2010 The last floor of 1 WTC's base was finished. The 45-degree octagon was installed, the building's steel frame had reached 26 floors. The cocoon system was also installed, marking the first time a cocoon safety system has been installed on a steel superstructure in the city. By October 2010, the tower's steel superstructure reached 48 stories.
View from the World Financial Center, March 8, 2010
Construction progress, as of April 2010
View from Church Street, May 11, 2010, as steel tops the 24th floor.
View from the PATH station entrance, June 10, 2010, as steel tops the 26th floor.
Construction work as of July 28, 2010, as steel reached the 30th floor.
Construction as of September 28, 2010, as steel reached the 42nd floor.
One World Trade Center on November 10, 2010, reaching the 48th floor.
December 19, 2010, after steel reached the 52nd floor; the halfway point.
2011 One World Trade Center had reached the 70th floor, the glass facade installation had reached the 45th floor, and concrete flooring had been installed up to the 63rd.
As of January 13, 2011, with the glass facade clearly visible.
View from West Street as of February 5, 2011. 7 World Trade Center is visible in the background on the right. Steel tops the 56th floor.
March 19, 2011, as construction reaches the 60th floor.
Progress as of May 2, 2011, Steel is up to the 64th floor and glass is at the 36th floor.
Progress as of September 17, 2011. Steel is at 83 floors, glass at 58 floors and concrete at the 72nd floor.
Progress as of October 13, 2011. Steel is at 86 floors, glass is at 60 floors and concrete is at 76 floors.
Progress as of November 15, 2011. Steel is past 89 floors, glass is at the 63rd floor, and concrete is past the 80th floor.
Progress as of December 23, 2011, pictured from the corner of Liberty and Greenwich Street. Steel is up to 92 floors, glass is up to 68 floors, and concrete is up to 84 floors.
2012 One World Trade Center Topped out at roof level. Construction crews began installing parapet steel at the top of the tower. Concrete flooring had been completed to the 93rd story of the tower, One World Trade Center had risen to the 105th floor and glass installation was at the 82nd floor. The first of nine pieces of the spire was lifted to the 104th floor. Another nine smaller pieces were trucked in from Montreal.
One World Trade Center on January 28, 2012
One World Trade Center on March 13, 2012
One World Trade Center on April 13, 2012. Steel is up to 100 floors, and glass is at 71.
One World Trade Center as of May 27, 2012
One World Trade Center under construction on July 24, 2012
One World Trade Center on August 20, 2012
One World Trade Center on November 4, 2012
2013 The last two sections of the building's spire were installed making it the tallest building in the Western Hemisphere, and the 3rd tallest building in the world.

Base cladding began. Work began on the construction of the plaza surrounding the building.

One World Trade Center on February 22, 2013. The first two sections of the spire now in place.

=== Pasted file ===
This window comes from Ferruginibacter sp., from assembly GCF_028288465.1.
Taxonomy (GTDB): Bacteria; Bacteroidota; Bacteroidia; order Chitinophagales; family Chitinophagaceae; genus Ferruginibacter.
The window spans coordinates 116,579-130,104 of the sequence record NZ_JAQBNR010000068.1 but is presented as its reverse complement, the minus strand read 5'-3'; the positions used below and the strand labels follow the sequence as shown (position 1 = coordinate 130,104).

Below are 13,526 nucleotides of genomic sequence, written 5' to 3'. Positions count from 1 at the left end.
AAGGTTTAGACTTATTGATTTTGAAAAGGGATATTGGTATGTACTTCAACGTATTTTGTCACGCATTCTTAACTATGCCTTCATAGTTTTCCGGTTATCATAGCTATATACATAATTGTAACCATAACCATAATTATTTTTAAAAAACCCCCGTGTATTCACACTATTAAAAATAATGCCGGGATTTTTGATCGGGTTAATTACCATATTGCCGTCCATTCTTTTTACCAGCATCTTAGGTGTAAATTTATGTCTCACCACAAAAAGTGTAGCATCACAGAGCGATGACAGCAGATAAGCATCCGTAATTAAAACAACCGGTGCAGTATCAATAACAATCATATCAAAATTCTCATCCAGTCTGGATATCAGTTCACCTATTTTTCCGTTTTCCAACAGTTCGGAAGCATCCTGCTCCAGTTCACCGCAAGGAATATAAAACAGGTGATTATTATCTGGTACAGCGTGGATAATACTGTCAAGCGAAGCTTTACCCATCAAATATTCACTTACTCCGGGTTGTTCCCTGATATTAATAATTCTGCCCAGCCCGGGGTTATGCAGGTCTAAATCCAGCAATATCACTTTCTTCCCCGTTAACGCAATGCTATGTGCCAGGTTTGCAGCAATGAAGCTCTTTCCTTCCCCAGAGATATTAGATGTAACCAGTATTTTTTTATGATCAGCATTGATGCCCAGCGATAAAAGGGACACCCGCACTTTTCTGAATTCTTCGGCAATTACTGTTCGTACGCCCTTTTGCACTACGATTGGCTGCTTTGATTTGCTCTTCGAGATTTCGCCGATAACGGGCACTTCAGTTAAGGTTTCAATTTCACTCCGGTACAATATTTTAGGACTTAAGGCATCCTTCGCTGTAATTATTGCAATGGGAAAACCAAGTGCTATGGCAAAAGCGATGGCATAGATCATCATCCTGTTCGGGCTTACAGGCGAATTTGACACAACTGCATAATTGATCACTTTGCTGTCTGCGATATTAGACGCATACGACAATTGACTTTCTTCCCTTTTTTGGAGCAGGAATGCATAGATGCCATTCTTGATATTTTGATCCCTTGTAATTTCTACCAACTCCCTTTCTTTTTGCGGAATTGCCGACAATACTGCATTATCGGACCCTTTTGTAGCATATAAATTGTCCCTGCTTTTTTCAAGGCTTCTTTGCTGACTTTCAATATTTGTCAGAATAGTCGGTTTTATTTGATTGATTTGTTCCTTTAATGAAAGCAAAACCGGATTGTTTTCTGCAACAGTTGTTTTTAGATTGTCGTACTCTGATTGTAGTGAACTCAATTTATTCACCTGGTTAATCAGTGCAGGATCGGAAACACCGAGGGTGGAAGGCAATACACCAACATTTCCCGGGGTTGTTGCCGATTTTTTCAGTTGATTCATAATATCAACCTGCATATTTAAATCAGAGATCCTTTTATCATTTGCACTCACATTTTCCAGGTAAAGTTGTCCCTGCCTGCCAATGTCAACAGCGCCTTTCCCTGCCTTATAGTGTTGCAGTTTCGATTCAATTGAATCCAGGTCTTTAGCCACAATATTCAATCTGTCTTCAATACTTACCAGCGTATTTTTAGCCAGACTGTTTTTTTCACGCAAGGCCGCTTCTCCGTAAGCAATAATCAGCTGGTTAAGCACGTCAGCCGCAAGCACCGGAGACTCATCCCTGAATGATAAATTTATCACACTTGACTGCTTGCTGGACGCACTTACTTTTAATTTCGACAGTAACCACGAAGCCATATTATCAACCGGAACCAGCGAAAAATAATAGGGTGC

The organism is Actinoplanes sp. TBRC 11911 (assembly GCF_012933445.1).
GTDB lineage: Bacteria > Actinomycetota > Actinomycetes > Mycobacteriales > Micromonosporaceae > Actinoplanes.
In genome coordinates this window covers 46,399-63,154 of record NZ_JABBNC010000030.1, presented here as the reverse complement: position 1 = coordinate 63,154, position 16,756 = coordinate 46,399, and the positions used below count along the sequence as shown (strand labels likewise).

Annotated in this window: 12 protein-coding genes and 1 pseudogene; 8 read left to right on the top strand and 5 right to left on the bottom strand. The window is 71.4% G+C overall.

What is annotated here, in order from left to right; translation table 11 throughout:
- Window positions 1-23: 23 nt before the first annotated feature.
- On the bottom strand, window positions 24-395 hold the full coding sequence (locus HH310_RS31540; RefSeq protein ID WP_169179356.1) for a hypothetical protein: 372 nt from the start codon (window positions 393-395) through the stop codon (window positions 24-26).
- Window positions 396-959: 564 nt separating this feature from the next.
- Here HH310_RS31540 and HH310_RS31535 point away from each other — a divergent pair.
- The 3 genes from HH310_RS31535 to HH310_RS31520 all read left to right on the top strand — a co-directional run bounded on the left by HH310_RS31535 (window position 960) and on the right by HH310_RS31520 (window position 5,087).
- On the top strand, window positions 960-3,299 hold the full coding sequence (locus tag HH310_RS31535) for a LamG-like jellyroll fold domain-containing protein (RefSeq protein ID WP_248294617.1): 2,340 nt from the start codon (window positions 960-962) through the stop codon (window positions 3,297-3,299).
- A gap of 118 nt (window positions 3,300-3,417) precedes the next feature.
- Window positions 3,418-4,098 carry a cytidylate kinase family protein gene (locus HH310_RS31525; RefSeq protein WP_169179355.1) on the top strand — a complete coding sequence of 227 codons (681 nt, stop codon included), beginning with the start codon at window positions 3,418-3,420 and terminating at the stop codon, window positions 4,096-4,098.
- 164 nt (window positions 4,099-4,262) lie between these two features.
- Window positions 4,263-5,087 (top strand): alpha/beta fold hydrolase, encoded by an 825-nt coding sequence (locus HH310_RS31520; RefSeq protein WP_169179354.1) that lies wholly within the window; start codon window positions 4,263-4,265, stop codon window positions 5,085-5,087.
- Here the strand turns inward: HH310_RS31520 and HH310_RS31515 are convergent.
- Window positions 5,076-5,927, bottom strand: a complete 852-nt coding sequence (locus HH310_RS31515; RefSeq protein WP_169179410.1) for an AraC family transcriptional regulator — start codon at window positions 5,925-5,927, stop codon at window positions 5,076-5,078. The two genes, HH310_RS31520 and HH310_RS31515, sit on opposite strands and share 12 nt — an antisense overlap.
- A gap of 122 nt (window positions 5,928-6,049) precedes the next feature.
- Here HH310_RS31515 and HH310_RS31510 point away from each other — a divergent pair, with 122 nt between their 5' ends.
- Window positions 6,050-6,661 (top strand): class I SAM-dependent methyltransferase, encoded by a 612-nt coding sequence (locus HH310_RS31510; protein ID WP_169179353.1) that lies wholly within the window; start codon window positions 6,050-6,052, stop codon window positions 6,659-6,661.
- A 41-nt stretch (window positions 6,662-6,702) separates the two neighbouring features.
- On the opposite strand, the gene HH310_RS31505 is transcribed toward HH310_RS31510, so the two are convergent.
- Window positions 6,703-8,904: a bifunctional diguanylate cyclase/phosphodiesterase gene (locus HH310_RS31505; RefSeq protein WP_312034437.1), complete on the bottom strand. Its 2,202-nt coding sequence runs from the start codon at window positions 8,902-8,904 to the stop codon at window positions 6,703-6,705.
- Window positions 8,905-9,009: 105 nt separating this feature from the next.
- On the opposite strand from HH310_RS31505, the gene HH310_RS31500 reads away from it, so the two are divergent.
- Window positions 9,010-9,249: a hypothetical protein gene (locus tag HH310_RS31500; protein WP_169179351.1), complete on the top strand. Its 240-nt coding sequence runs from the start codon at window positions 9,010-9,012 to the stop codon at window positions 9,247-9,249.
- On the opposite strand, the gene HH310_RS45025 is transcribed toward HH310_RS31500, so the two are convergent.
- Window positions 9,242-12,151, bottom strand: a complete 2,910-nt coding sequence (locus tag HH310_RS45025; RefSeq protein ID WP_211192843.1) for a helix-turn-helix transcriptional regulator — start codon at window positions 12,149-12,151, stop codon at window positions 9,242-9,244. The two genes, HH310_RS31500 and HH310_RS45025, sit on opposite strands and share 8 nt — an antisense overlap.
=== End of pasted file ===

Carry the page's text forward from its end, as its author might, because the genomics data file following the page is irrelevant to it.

One World Trade Center on May 1, 2013. Windows now reaching the top of the building.
The spire beacon was installed on May 10, 2013
One WTC as of June 1, 2013
2014 The exterior elevator removed. Base cladding was finished. Interior work was finished.
One WTC as of January 22, 2014

Height controversy[change | change source]

On November 8, 2013, architects in Chicago and New York City began debating about the height of the One World Trade Center and the Willis Tower. They were saying that there was a possibility that the Willis Tower is taller than the One World Trade Center.

On November 12, a committee agreed that the antenna on top is part of the building, so One World Trade Center is taller than the Willis Tower.[12]

References[change | change source]

  1. Smith, Aaron. "One World Trade Center, the tallest building in the Western Hemisphere, is open for business". CNN Money. Retrieved March 30, 2017.
  2. "One World Trade Center Observatory Opens to Public". U.S. News. Retrieved March 30, 2017.
  3. Brown, Eliot (January 30, 2012). "Tower Rises, And So Does Its Price Tag". The Wall Street Journal. Retrieved September 16, 2015.
  4. Stanglin, Doug (May 10, 2013). "Spire permanently installed on WTC tower". USA Today. Retrieved May 10, 2013.
  5. 5.0 5.1 5.2 5.3 5.4 5.5 5.6 5.7 5.8 "One World Trade Center – The Skyscraper Center". Council on Tall Buildings and Urban Habitat. September 11, 2015. Retrieved September 11, 2015.
  6. "One World Trade Center to retake title of NYC's tallest building". Fox News Channel. Associated Press. April 29, 2012. Retrieved May 1, 2014.
  7. "Office Leasing". One World Trade Center. Retrieved November 3, 2014.
  8. "Elevating One World Trade Center". ThyssenKrupp Elevator. Retrieved January 23, 2017.
  9. "One World Trade Center". Silverstein Properties. September 16, 2015. Retrieved September 16, 2015.
  10. "The Louis Berger Group and Hill International to Provide Program Management Services for Downtown Restoration Program and WTC Transportation Hub". Hill International, Inc. August 13, 2004. Retrieved July 21, 2015.
  11. One World Trade Center at SkyscraperPage. Retrieved January 17, 2012.
  12. "One World Trade Center taller than Willis Tower". Retrieved November 12, 2013.

Other websites[change | change source]